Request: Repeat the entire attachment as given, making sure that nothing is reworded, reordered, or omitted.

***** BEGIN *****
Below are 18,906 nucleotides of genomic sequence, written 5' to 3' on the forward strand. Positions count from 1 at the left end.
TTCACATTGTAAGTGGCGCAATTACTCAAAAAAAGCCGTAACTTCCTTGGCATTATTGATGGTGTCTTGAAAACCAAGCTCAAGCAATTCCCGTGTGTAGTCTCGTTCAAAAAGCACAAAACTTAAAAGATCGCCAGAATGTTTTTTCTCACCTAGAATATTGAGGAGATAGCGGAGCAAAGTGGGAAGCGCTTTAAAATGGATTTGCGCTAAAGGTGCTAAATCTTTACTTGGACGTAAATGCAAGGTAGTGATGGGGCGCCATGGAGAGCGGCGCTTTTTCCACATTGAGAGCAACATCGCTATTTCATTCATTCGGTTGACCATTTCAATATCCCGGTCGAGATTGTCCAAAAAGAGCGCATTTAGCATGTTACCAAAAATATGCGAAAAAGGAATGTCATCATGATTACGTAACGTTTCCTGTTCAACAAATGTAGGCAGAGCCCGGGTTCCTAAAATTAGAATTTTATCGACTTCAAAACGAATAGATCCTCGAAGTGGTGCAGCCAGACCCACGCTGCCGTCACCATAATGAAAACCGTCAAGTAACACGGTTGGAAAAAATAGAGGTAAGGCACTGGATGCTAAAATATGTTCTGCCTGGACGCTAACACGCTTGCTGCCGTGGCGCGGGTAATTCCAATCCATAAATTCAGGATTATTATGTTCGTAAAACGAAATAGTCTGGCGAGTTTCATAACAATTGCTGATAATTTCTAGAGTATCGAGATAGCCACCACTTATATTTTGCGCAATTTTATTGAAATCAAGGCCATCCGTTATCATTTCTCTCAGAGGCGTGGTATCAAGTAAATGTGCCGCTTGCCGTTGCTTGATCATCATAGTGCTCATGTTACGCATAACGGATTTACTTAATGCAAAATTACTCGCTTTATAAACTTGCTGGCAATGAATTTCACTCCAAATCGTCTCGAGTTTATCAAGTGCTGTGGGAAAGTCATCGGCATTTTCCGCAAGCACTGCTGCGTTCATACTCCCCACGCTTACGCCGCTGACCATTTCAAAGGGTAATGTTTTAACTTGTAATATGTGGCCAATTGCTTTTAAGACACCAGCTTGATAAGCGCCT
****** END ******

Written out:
Below are 18,906 nucleotides of genomic sequence, written 5' to 3' on the forward strand. Positions count from 1 at the left end.
TTCACATTGTAAGTGGCGCAATTACTCAAAAAAAGCCGTAACTTCCTTGGCATTATTGATGGTGTCTTGAAAACCAAGCTCAAGCAATTCCCGTGTGTAGTCTCGTTCAAAAAGCACAAAACTTAAAAGATCGCCAGAATGTTTTTTCTCACCTAGAATATTGAGGAGATAGCGGAGCAAAGTGGGAAGCGCTTTAAAATGGATTTGCGCTAAAGGTGCTAAATCTTTACTTGGACGTAAATGCAAGGTAGTGATGGGGCGCCATGGAGAGCGGCGCTTTTTCCACATTGAGAGCAACATCGCTATTTCATTCATTCGGTTGACCATTTCAATATCCCGGTCGAGATTGTCCAAAAAGAGCGCATTTAGCATGTTACCAAAAATATGCGAAAAAGGAATGTCATCATGATTACGTAACGTTTCCTGTTCAACAAATGTAGGCAGAGCCCGGGTTCCTAAAATTAGAATTTTATCGACTTCAAAACGAATAGATCCTCGAAGTGGTGCAGCCAGACCCACGCTGCCGTCACCATAATGAAAACCGTCAAGTAACACGGTTGGAAAAAATAGAGGTAAGGCACTGGATGCTAAAATATGTTCTGCCTGGACGCTAACACGCTTGCTGCCGTGGCGCGGGTAATTCCAATCCATAAATTCAGGATTATTATGTTCGTAAAACGAAATAGTCTGGCGAGTTTCATAACAATTGCTGATAATTTCTAGAGTATCGAGATAGCCACCACTTATATTTTGCGCAATTTTATTGAAATCAAGGCCATCCGTTATCATTTCTCTCAGAGGCGTGGTATCAAGTAAATGTGCCGCTTGCCGTTGCTTGATCATCATAGTGCTCATGTTACGCATAACGGATTTACTTAATGCAAAATTACTCGCTTTATAAACTTGCTGGCAATGAATTTCACTCCAAATCGTCTCGAGTTTATCAAGTGCTGTGGGAAAGTCATCGGCATTTTCCGCAAGCACTGCTGCGTTCATACTCCCCACGCTTACGCCGCTGACCATTTCAAAGGGTAATGTTTTAACTTGTAATATGTGGCCAATTGCTTTTAAGACACCAGCTTGATAAGCGCCT